Lourdes will now be closed to the public.
The Rector, Monsignor Olivier Ribadeau Dumas announced the closure, for the “first time in history,” reported Italy’s principle news agency, ANSA.
“For the first time in its history, the Shrine will close for some time,” announced the Rector of the Marian Shrine in the French Pyrenees said, as he follows the measures adopted in France to halt the spread of the Coronavirus.
France has increasingly adopted more and more measures as Coronavirus continues to infect thousands across Europe and across the world.
After China, Italy has the highest number of deaths from the virus, and is on a nationwide lockdown.
The Vatican has taken various measures, and has closed St. Peter’s Basilica and Square to faithful.
The Pope has been streaming his Angelus and General Audience, done privately, from his papal library.
At a time where public Masses have been cancelled for safety reasons throughout Italy, the Holy Father has opted to have his morning Masses, normally with a small group of faithful, but currently without, streamed on Vatican Media, and available for replay, in order to permit faithful to participate.
While there was a decree to close churches across Rome, there was a reversal the next day, after what seemed to be the Pope’s intervention, following his words cautioning against taking “too drastic measures.”
The decree was modified to permit pastors to discern and decide, according to their conscience, whether to open or not.
When on Sunday afternoon, the Holy Father made a surprise visit to Rome’s Marian Basilica of Santa Maria Maggiore, and made a pilgrimage from there–through the streets of an empty quarantined Rome–to the church of San Marcello, on Via del Corso, to pray before a miraculous cross, Francis made an implicit endorsement of the need for faithful, when safe, to pray in the Lord’s home…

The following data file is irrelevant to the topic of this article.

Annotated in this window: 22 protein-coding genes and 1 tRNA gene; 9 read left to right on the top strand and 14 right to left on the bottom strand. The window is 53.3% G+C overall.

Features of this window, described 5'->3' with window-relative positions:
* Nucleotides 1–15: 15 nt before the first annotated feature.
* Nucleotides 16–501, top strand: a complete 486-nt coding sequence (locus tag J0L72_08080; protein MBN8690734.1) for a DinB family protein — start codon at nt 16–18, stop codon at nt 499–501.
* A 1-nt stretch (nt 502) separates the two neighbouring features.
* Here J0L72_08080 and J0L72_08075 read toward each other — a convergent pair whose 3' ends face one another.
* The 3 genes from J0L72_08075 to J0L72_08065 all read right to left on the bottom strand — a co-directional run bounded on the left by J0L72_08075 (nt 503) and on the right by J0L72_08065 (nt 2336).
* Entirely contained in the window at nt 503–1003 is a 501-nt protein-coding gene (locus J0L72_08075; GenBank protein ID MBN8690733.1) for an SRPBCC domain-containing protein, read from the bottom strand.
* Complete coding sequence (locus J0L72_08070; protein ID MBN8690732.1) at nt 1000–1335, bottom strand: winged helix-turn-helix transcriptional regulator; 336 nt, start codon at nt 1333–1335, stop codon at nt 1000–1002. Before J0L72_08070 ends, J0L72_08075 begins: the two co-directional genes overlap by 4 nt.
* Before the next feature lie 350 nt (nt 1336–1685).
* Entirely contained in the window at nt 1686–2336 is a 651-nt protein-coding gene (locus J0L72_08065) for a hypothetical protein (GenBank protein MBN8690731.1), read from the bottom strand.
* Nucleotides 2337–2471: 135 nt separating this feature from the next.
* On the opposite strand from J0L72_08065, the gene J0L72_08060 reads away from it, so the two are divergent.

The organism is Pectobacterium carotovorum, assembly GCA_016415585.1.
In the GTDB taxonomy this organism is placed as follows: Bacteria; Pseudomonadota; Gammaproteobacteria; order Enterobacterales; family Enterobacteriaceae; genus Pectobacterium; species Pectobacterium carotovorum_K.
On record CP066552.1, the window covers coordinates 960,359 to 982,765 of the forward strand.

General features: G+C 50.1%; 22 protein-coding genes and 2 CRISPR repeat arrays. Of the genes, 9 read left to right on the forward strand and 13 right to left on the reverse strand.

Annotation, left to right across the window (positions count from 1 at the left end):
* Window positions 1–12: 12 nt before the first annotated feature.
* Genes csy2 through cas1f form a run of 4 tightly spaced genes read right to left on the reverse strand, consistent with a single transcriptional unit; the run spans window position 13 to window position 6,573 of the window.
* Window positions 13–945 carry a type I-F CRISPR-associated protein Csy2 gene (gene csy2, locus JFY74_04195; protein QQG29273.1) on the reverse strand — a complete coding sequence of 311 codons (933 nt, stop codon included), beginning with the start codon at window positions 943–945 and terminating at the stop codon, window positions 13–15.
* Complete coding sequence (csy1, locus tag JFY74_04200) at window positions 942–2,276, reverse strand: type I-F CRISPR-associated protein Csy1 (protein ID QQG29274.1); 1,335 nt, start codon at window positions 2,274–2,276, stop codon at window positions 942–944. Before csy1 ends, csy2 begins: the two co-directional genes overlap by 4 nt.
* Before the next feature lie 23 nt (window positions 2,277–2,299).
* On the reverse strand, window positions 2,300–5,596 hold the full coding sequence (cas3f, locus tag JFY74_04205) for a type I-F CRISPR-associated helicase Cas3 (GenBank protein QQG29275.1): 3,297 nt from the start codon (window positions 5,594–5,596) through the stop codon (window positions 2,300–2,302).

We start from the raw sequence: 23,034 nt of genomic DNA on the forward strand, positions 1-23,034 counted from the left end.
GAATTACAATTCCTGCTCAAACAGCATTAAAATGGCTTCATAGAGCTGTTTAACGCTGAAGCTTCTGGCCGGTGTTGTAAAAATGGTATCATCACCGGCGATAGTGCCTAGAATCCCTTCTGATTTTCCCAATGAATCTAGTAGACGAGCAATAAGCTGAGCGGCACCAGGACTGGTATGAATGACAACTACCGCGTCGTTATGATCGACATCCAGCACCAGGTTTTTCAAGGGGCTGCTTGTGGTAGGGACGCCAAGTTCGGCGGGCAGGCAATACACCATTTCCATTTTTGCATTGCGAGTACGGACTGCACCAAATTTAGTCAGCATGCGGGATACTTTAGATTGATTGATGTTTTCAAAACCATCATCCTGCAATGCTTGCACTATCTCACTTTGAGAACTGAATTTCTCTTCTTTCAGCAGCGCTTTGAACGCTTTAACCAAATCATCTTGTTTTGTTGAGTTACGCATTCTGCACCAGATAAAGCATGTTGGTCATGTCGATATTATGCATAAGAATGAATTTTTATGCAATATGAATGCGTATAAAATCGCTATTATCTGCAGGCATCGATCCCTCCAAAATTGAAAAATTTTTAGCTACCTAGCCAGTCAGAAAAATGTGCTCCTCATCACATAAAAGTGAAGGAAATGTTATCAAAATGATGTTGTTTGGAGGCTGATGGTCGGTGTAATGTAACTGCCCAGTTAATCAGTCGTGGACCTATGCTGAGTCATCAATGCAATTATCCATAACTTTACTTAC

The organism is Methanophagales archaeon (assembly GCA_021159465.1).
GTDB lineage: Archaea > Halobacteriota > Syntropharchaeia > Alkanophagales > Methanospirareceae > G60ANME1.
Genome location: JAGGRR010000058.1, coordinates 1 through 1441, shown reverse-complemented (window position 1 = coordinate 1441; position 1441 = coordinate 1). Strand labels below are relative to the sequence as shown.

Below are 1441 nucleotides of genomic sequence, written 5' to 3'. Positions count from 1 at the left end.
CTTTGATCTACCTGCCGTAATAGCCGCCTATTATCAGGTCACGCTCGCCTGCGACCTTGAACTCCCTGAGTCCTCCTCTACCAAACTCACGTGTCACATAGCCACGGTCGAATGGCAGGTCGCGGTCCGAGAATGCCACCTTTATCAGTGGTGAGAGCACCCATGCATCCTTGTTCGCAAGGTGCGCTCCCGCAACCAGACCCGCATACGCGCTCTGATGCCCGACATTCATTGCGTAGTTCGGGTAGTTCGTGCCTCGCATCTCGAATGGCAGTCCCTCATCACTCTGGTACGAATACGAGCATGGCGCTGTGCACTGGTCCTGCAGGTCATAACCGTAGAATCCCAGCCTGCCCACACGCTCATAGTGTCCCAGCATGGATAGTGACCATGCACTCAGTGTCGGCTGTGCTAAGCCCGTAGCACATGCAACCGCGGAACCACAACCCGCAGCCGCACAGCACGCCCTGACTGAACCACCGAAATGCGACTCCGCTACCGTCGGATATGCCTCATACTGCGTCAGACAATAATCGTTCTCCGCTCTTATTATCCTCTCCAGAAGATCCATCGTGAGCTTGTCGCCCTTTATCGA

It should be noted however that according to the law, going to church to pray is not considered one of the reasons deemed necessary, and therefore authorized by authorities, for leaving one’s home at this time.
It was confirmed that Holy Week’s in the Vatican will not be open to the physical presence of the faithful this year, and that the way they will be done, “is under study.”
The Diocese of Rome has put on the TV channel of the Italian Bishops’ Conference, TV2000, a daily Mass at 7pm from the Sanctuary of Divine Love, the rosary daily with president of the Fabric of St. Peter’s, Cardinal Angelo Comastri, at noon daily, and the Holy Father’s morning Mass at 7am.
Across the world measures are being taken. In the US, many major archdioceses have cancelled public Masses, but have made Mass available to the faithful via streaming, including with Cardinal Timothy Dolan at St. Patrick’s Cathedral in New York, with Cardinal Sean O’Malley from Boston, and so on.
As the number of cases grew, Europe has begun to take more aggressive strides, similar, but not as severe, as what Italy has implemented.
As of last evening, March 16, 2020, there have been 2,158 deaths in Italy, and these figures are still expected to continue growing.
The United Kingdom has not adopted similar measures against the virus, as much of Europe has, as some of their policymakers believe another approach is better for their nation in the long run.